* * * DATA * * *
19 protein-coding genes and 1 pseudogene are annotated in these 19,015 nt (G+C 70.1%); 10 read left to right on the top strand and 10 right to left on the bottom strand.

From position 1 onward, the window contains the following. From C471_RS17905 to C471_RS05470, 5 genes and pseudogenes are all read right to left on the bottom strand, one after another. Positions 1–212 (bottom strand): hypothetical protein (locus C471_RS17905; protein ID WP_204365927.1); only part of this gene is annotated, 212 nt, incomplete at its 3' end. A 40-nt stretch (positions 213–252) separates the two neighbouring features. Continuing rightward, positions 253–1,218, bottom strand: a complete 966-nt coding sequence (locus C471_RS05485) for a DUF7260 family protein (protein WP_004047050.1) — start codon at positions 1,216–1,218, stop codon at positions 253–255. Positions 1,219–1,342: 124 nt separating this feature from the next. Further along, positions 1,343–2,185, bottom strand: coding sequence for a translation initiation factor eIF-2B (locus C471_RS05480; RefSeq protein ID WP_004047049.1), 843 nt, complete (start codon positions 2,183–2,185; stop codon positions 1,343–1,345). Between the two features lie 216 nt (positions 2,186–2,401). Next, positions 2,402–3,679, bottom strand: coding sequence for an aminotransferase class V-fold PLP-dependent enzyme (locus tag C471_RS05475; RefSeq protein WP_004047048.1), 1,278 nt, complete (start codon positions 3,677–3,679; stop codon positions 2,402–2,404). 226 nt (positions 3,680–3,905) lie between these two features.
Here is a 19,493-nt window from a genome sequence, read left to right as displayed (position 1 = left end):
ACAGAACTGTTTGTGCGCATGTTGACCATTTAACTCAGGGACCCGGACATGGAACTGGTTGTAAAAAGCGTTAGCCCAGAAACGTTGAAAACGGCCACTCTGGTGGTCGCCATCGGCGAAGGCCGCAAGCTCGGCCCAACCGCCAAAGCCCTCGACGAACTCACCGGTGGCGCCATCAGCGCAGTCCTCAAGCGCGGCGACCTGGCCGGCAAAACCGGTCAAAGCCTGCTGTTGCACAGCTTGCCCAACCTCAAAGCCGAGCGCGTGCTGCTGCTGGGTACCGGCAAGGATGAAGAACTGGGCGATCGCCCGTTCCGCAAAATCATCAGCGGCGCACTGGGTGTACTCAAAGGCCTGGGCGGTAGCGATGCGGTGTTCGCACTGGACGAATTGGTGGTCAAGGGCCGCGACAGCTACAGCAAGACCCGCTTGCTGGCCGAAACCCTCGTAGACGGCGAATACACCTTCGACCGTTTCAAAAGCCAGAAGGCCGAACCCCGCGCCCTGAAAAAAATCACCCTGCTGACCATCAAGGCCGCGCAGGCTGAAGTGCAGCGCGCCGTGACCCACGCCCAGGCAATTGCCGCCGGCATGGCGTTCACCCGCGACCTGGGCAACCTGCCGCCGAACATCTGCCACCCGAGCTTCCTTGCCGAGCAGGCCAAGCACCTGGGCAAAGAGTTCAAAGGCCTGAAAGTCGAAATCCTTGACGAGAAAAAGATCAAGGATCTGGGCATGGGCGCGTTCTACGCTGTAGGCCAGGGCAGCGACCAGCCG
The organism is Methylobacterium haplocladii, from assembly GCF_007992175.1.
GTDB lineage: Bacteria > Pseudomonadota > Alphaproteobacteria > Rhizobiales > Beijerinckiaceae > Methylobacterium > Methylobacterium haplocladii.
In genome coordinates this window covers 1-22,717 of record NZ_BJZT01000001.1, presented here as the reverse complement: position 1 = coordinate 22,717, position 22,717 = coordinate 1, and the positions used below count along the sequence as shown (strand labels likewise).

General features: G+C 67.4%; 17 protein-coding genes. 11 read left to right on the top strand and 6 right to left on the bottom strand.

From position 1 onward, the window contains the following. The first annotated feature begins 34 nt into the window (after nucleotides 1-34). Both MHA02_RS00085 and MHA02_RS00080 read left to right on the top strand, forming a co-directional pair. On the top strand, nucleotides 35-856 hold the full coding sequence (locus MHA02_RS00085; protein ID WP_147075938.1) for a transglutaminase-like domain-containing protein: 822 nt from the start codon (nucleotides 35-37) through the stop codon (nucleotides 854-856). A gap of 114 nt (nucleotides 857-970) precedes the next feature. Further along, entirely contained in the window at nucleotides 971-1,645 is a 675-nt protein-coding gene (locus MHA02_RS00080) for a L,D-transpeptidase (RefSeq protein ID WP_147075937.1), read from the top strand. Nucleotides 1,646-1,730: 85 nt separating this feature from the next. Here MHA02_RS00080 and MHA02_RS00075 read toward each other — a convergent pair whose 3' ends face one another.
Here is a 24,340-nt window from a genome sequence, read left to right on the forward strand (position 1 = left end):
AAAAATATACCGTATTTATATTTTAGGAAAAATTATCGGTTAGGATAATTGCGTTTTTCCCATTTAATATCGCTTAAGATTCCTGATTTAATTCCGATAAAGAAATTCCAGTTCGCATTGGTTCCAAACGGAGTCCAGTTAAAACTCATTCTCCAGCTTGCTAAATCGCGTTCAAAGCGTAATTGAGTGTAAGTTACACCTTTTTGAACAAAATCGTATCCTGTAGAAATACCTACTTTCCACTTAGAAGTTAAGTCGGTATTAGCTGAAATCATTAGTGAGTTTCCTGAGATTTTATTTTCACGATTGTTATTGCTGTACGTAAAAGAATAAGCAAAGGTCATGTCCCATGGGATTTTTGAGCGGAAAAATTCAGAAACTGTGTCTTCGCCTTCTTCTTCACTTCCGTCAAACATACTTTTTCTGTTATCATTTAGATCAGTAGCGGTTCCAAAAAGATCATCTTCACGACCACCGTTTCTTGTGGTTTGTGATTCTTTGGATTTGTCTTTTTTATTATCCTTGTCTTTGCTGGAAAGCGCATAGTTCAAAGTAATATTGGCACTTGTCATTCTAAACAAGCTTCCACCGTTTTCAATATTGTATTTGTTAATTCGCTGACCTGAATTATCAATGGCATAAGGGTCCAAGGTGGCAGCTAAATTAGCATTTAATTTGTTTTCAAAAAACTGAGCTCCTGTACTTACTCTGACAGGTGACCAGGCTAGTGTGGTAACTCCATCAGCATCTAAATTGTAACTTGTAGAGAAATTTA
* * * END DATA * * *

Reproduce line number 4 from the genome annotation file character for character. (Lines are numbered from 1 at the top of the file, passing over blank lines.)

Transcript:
ACAGAACTGTTTGTGCGCATGTTGACCATTTAACTCAGGGACCCGGACATGGAACTGGTTGTAAAAAGCGTTAGCCCAGAAACGTTGAAAACGGCCACTCTGGTGGTCGCCATCGGCGAAGGCCGCAAGCTCGGCCCAACCGCCAAAGCCCTCGACGAACTCACCGGTGGCGCCATCAGCGCAGTCCTCAAGCGCGGCGACCTGGCCGGCAAAACCGGTCAAAGCCTGCTGTTGCACAGCTTGCCCAACCTCAAAGCCGAGCGCGTGCTGCTGCTGGGTACCGGCAAGGATGAAGAACTGGGCGATCGCCCGTTCCGCAAAATCATCAGCGGCGCACTGGGTGTACTCAAAGGCCTGGGCGGTAGCGATGCGGTGTTCGCACTGGACGAATTGGTGGTCAAGGGCCGCGACAGCTACAGCAAGACCCGCTTGCTGGCCGAAACCCTCGTAGACGGCGAATACACCTTCGACCGTTTCAAAAGCCAGAAGGCCGAACCCCGCGCCCTGAAAAAAATCACCCTGCTGACCATCAAGGCCGCGCAGGCTGAAGTGCAGCGCGCCGTGACCCACGCCCAGGCAATTGCCGCCGGCATGGCGTTCACCCGCGACCTGGGCAACCTGCCGCCGAACATCTGCCACCCGAGCTTCCTTGCCGAGCAGGCCAAGCACCTGGGCAAAGAGTTCAAAGGCCTGAAAGTCGAAATCCTTGACGAGAAAAAGATCAAGGATCTGGGCATGGGCGCGTTCTACGCTGTAGGCCAGGGCAGCGACCAGCCG